Almost 9,000 teachers took early retirement last year, a figure which one union has attributed to excessive workloads and a fear of Ofsted as main reasons for staff quitting the classroom.
In total, 8,880 state school teachers chose to retire in 2010-11 before the pension age rose - the highest number since the 90s, according to statistics published by the Department for Education.
Christine Blower, general secretary of the National Union of Teachers (NUT) blamed "excessive workload, a restrictive curriculum and the intense worry and fear regarding Ofsted inspections" as the reasons.
The report shows a considerable increase since last year:
The statistics also reveal that before 2010/11, the last time a higher number of teachers retired before retirement age was in 1997-98 when 11,350 left early.
Changes made to the teachers' pension scheme from the end of August 1997 meant that many more teachers took early retirement that year than in previous years, the DfE report says.
Under the current system, the teachers' pension age is 65, whereas before 2007 teachers could receive their pension at 60.
"The teaching profession comes under almost daily attack and criticism from government and Ofsted," Blower continued. "In too many schools, planning and assessment requirements have become formulaic burdens which have become the bane of teachers’ lives, add to that pay freezes and threats to pensions.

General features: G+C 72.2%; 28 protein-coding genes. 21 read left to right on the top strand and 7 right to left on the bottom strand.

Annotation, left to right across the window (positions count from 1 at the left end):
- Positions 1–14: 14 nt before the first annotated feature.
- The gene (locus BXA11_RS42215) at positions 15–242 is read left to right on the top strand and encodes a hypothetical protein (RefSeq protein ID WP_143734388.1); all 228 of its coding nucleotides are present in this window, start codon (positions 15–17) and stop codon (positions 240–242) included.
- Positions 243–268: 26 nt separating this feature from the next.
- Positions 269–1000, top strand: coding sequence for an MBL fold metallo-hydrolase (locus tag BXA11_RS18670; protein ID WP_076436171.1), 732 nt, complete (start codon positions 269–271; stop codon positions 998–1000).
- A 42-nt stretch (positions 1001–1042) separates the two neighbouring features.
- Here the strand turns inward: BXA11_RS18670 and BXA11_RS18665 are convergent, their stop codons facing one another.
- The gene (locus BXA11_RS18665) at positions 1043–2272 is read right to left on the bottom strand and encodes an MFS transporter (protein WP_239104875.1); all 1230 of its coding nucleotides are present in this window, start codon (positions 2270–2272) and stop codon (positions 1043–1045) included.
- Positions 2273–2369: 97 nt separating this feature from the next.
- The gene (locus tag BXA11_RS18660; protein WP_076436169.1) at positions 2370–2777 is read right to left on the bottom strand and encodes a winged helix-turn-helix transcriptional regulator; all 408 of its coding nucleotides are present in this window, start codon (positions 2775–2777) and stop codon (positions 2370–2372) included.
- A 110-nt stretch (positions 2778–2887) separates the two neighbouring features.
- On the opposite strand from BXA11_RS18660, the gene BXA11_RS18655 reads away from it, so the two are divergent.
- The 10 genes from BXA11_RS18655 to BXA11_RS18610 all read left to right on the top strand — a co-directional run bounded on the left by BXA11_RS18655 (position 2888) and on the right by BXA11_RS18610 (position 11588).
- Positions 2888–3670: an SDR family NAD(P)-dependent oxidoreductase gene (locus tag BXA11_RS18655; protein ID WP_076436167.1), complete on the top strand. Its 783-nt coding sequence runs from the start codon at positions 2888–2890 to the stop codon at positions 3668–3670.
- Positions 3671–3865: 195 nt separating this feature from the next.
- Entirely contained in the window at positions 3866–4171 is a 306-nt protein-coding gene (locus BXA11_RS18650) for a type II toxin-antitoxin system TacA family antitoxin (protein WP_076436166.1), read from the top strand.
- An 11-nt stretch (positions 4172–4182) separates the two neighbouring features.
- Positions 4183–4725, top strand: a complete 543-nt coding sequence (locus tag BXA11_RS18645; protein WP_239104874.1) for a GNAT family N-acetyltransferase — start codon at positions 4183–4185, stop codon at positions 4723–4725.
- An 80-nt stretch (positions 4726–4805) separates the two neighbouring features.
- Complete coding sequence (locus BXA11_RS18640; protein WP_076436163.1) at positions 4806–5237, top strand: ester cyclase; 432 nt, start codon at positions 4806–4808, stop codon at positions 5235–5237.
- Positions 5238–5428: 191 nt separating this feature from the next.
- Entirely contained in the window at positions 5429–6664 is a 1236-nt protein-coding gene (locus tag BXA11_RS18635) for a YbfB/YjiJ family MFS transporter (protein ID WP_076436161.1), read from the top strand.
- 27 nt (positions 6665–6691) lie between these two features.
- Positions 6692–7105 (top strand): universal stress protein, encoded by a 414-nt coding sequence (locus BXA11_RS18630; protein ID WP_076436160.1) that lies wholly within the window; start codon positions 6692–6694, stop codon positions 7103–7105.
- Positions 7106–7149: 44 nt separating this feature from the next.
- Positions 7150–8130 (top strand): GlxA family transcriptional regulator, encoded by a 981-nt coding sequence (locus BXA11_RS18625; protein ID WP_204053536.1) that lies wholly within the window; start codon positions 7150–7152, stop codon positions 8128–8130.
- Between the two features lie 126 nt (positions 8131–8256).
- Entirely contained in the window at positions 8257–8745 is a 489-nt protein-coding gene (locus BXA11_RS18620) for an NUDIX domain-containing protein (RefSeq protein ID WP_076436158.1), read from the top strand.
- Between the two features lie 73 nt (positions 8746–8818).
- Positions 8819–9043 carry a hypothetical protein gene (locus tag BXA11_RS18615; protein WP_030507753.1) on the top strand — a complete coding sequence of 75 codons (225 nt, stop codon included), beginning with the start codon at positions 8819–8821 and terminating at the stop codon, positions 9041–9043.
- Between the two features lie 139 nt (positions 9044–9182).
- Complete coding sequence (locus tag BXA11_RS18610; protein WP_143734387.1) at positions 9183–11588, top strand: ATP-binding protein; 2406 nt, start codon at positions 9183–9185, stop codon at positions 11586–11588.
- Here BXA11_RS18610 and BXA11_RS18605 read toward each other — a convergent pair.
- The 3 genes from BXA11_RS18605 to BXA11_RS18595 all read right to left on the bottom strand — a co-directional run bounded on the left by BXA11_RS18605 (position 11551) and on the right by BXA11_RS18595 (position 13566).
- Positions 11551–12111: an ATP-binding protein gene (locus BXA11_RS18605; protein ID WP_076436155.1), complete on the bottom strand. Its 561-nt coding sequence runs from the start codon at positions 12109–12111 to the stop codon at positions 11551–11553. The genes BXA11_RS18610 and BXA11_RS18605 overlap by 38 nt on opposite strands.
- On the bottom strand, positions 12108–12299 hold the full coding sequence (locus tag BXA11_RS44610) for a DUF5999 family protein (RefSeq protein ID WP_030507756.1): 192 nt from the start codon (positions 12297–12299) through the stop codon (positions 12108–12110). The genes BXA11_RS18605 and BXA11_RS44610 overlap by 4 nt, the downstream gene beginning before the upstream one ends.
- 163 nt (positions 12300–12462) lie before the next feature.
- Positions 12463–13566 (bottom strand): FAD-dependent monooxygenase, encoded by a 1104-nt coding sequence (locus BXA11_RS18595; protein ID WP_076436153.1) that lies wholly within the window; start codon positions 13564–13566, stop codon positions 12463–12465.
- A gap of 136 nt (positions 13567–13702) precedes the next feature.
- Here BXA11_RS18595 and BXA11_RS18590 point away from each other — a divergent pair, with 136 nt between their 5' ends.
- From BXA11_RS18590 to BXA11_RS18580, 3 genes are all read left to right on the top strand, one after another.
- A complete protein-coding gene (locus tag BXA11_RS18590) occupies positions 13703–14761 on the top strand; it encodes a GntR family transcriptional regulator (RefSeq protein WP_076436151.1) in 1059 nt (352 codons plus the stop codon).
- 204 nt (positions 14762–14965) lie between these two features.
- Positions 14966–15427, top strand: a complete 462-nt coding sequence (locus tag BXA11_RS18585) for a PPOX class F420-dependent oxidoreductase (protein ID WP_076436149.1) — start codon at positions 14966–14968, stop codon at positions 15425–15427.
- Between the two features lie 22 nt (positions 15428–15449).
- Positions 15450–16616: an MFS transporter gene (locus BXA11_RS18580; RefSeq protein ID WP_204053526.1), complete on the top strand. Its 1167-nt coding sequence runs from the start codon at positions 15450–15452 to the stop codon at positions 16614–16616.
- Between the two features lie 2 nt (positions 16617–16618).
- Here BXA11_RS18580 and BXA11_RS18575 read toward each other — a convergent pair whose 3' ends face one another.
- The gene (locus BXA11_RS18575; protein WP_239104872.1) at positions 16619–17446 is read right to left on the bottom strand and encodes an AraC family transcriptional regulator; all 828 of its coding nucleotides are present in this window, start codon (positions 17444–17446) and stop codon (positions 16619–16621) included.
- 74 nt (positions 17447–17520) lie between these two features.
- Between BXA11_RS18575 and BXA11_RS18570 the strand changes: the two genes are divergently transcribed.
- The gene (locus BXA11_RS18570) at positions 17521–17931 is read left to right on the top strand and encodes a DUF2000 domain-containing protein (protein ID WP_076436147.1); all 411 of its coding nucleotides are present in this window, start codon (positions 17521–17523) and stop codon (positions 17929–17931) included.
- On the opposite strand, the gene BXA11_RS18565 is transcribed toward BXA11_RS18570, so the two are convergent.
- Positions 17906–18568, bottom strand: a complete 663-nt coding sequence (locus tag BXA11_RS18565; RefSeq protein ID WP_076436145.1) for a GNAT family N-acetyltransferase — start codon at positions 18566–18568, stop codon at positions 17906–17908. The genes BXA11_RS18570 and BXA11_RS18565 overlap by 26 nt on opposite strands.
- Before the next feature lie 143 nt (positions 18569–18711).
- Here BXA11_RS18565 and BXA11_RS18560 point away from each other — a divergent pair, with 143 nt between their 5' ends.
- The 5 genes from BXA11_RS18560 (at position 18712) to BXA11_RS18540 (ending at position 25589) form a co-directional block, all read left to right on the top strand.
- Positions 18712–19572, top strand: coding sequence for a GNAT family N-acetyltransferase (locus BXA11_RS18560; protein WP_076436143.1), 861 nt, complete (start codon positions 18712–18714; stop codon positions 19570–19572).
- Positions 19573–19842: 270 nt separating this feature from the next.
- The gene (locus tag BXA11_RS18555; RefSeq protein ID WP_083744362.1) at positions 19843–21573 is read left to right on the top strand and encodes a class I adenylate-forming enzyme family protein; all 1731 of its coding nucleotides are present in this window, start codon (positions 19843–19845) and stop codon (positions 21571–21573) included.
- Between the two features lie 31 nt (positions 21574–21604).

"This government is turning one of the best jobs possible into a very pressured and difficult one. This will be reflected in recruitment as well as early retirement."
But the DfE insisted the statistics were "good news".
"The number of teachers overall leaving state schools is at its lowest level for a decade," a spokesperson for the department said.
"No clear single reason why premature retirements have increased and likely to be through a combination of factors."
Chris McGovern, a former headteacher and chairman of the Campaign for Real Education, told The Telegraph the figures were a "tragic waste of talent".
"For many teachers, it's like working in a factory. The obsession with league tables and targets means that managers of schools are putting more and more pressure on teachers to get good results at all costs," he told the paper on Sunday.
The DfE cited demographics as a "major factor" and added the increase in premature retirements was "not necessarily a negative thing".
"The individuals are not necessarily lost to the profession - they can choose to return to teaching in a different or lesser capacity and continue to receive their pension."